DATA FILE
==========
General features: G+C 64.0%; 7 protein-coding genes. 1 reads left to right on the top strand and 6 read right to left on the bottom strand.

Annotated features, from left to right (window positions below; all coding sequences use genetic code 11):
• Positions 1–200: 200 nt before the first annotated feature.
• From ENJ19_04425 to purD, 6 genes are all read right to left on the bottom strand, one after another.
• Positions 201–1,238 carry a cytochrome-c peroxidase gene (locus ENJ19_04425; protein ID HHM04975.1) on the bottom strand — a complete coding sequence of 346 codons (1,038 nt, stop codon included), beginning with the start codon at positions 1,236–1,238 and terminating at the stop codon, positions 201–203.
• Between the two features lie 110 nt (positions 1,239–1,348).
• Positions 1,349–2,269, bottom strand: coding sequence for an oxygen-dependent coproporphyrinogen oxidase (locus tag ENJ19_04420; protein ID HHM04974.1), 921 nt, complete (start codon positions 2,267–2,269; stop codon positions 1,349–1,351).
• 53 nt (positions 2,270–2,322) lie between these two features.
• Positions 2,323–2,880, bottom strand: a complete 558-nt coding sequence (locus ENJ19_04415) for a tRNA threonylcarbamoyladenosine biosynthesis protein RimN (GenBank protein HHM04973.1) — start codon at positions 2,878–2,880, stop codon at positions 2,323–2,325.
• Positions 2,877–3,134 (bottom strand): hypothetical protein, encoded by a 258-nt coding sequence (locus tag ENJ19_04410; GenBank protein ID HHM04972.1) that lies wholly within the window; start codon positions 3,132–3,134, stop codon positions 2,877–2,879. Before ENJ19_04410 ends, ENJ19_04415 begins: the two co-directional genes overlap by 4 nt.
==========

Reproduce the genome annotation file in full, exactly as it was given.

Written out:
General features: G+C 64.0%; 7 protein-coding genes. 1 reads left to right on the top strand and 6 read right to left on the bottom strand.

Annotated features, from left to right (window positions below; all coding sequences use genetic code 11):
• Positions 1–200: 200 nt before the first annotated feature.
• From ENJ19_04425 to purD, 6 genes are all read right to left on the bottom strand, one after another.
• Positions 201–1,238 carry a cytochrome-c peroxidase gene (locus ENJ19_04425; protein ID HHM04975.1) on the bottom strand — a complete coding sequence of 346 codons (1,038 nt, stop codon included), beginning with the start codon at positions 1,236–1,238 and terminating at the stop codon, positions 201–203.
• Between the two features lie 110 nt (positions 1,239–1,348).
• Positions 1,349–2,269, bottom strand: coding sequence for an oxygen-dependent coproporphyrinogen oxidase (locus tag ENJ19_04420; protein ID HHM04974.1), 921 nt, complete (start codon positions 2,267–2,269; stop codon positions 1,349–1,351).
• 53 nt (positions 2,270–2,322) lie between these two features.
• Positions 2,323–2,880, bottom strand: a complete 558-nt coding sequence (locus ENJ19_04415) for a tRNA threonylcarbamoyladenosine biosynthesis protein RimN (GenBank protein HHM04973.1) — start codon at positions 2,878–2,880, stop codon at positions 2,323–2,325.
• Positions 2,877–3,134 (bottom strand): hypothetical protein, encoded by a 258-nt coding sequence (locus tag ENJ19_04410; GenBank protein ID HHM04972.1) that lies wholly within the window; start codon positions 3,132–3,134, stop codon positions 2,877–2,879. Before ENJ19_04410 ends, ENJ19_04415 begins: the two co-directional genes overlap by 4 nt.